Jane Robinson (historian)

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Jane Robinson (born 1959) is a British social historian specialising in the study of women pioneers in various fields.

She was born in Edinburgh, educated at Easingwold School and Somerville College, Oxford, worked in the antiquarian book trade for 10 years and now lives near Oxford writing and lecturing.[1][2]

In 1994, she published an anthology of women travellers' writings, Unsuitable for Ladies.[3] Her 2002 work Pandora's Daughters (Women Out of Bounds in the United States)[4] discussed "Enterprising women" including early Venetian writer Christine de Pizan, criminal Moll Cutpurse, and Christian Cavanagh who joined the army in male disguise. In 2005 she wrote Mary Seacole, a biography of the nurse who was in 2004 voted "the top black Briton of all time",[5] and her 2009 book Bluestockings describes women's entry into English universities from the 1860s to 1939, and was the BBC Radio 4 Book of the Week.[1][6][7]

In 2011 Robinson published A Force to be Reckoned With, a history of the Women's Institute; she says in the introduction that "the WI members I've come across - past as well as present - have had more humour, courage, spirit, eccentricity and common sense than any other individuals I've ever written about. And that's saying something."[8]

In 2015 she published In the Family Way: Illegitimacy Between the Great War and the Swinging Sixties, a book on attitudes to illegitimacy, described in The Telegraph as "bone-chilling".[9]

Her 2018 book Hearts And Minds: The Untold Story of the Great Pilgrimage and How Women Won the Vote tells the story of the Suffragists, who campaigned for women's suffrage in Britain separately from the Suffragettes and marched on London in 1913.[10]

References[edit]

  1. ^ a b Catton, Richard (30 July 2009). "Jane Robinson dedicates book to former Easingwold School teacher Mollie Haigh". The Press. Retrieved 20 October 2012.
  2. ^ "Biography". Jane Robinson. Retrieved 21 October 2012.
  3. ^ Sale, Jonathan (22 May 1994). "BOOK REVIEW / Skirting round the globe: 'Unsuitable for Ladies: An Anthology of Women Travellers' - Jane Robinson". The Independent. Retrieved 20 October 2012.
  4. ^ "Books: Pandora's daughters". Jane Robinson. Retrieved 21 October 2012.
  5. ^ Hughes, Kathryn (15 January 2005). "The Creole with the teacup". The Guardian. Retrieved 20 October 2012.
  6. ^ Fox, Genevieve (15 August 2009). "Bluestockings by Jane Robinson: review". The Telegraph. Retrieved 20 October 2012.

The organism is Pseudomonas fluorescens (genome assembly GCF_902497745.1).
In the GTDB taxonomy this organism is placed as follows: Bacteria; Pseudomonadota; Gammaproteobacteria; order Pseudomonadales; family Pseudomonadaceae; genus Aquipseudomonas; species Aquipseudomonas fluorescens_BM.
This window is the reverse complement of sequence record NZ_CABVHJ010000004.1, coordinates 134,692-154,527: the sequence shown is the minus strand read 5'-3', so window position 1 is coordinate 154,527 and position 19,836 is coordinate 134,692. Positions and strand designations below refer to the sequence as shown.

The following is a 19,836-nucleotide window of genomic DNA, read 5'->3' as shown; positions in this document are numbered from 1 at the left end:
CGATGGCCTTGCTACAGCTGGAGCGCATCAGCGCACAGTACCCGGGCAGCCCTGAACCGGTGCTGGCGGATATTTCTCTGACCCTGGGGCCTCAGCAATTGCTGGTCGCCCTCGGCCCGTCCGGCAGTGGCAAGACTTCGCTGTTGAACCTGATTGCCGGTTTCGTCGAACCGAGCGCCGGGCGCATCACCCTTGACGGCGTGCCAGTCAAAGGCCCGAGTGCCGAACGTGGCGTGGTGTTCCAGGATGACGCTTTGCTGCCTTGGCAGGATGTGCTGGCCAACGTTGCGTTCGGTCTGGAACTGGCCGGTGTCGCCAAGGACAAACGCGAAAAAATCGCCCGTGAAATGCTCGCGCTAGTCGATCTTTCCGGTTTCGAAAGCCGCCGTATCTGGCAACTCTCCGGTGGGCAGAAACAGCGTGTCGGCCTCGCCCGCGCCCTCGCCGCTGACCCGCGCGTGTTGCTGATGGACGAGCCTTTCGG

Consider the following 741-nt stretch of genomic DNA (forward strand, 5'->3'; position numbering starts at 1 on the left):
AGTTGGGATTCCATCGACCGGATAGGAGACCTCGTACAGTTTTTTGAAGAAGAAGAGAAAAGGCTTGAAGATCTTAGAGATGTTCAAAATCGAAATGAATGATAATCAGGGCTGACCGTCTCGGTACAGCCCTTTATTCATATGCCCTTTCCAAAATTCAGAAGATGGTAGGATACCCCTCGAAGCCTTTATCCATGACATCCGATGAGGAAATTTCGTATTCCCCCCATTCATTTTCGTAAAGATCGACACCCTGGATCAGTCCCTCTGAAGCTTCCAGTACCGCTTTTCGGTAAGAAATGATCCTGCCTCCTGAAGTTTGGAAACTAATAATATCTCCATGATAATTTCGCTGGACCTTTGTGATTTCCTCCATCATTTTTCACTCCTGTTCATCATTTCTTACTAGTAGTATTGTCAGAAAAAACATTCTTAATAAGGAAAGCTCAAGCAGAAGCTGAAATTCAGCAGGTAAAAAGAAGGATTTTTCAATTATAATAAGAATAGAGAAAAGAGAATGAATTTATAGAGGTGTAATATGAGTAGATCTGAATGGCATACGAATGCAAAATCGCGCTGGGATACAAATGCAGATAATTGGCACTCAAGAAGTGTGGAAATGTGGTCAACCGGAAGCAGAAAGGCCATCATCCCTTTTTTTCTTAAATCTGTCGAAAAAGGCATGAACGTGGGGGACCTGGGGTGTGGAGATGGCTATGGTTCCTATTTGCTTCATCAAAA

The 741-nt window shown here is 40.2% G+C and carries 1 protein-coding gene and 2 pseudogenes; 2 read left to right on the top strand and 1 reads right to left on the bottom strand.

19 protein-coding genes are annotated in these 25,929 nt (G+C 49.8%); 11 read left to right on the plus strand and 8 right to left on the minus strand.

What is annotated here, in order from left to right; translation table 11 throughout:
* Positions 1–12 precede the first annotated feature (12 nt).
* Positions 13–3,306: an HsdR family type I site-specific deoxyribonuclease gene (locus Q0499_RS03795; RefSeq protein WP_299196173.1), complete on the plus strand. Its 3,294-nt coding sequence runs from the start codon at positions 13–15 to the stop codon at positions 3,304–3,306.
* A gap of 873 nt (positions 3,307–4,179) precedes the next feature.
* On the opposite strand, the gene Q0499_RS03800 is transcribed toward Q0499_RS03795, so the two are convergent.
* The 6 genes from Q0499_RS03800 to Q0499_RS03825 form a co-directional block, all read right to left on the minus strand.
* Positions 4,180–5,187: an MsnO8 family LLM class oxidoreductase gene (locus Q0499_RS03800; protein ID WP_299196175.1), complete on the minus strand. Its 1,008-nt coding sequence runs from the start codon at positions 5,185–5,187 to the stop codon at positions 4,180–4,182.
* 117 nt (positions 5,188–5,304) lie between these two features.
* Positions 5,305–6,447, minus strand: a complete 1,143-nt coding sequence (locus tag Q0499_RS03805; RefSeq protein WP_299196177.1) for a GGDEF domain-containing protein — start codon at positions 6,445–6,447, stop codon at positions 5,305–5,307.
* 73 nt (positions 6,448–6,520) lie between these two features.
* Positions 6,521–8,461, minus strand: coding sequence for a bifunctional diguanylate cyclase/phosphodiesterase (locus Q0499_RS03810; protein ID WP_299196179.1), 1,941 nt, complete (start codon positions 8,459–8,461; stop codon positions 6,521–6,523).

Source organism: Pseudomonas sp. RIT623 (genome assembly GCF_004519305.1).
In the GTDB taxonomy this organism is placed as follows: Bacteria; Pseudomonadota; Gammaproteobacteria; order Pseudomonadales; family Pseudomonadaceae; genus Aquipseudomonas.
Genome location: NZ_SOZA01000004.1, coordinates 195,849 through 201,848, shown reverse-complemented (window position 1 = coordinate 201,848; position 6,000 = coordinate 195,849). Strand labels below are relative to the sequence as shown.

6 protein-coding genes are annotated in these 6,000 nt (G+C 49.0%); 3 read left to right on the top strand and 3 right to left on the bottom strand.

7. ^ "Book of the Week: Bluestockings". BBC. 2009. Retrieved 21 October 2012.
  8. ^ Robinson, Jane (2011). "Introduction". A Force to be Reckoned With. Virago. p. 4. ISBN 978-1844086603.
  9. ^ Grice, Elizabeth (27 January 2015). "In the Family Way: Illegitimacy Between the Great War and the Swinging Sixties by Jane Robinson, review: 'bone-chilling'". The Telegraph. Retrieved 8 January 2018.
  10. ^ "Hearts And Minds". Penguin. Retrieved 8 January 2018.

Publications[edit]

  • Wayward Women: a Guide to Women Travellers (1990, Oxford UP, ISBN 0192828223)
  • Unsuitable for Ladies: an Anthology of Women Travellers (1994, Oxford UP, ISBN 0192116819)
  • Angels of Albion : Women of the Indian Mutiny (1996, Viking, ISBN 0670846708)
  • Parrot Pie for Breakfast : an Anthology of Women Pioneers (1999, Oxford UP, ISBN 0192880209)
  • Pandora's Daughters: the Secret History of Enterprising Women (2002, Constable, ISBN 0094805105)
  • Published in USA as Women Out of Bounds: the Secret History of Enterprising Women (2003, Carroll & Graf, ISBN 0786710519)
  • Mary Seacole: The Charismatic Black Nurse Who Became a Heroine of the Crimea (2005, Constable, ISBN 9781845294977)
  • Bluestockings : the Remarkable Story of the First Women to Fight for an Education (2009, Viking, ISBN 9780141029719)
  • A Force to be Reckoned With: A History of the Women's Institute (2011, Virago, ISBN 9781844086597)
  • In the Family Way: Illegitimacy Between the Great War and the Swinging Sixties (2015, Viking, ISBN 978-0670922062)
  • Hearts And Minds: The Untold Story of the Great Pilgrimage and How Women Won the Vote (2018, Doubleday, ISBN 978-0857523914)

External links[edit]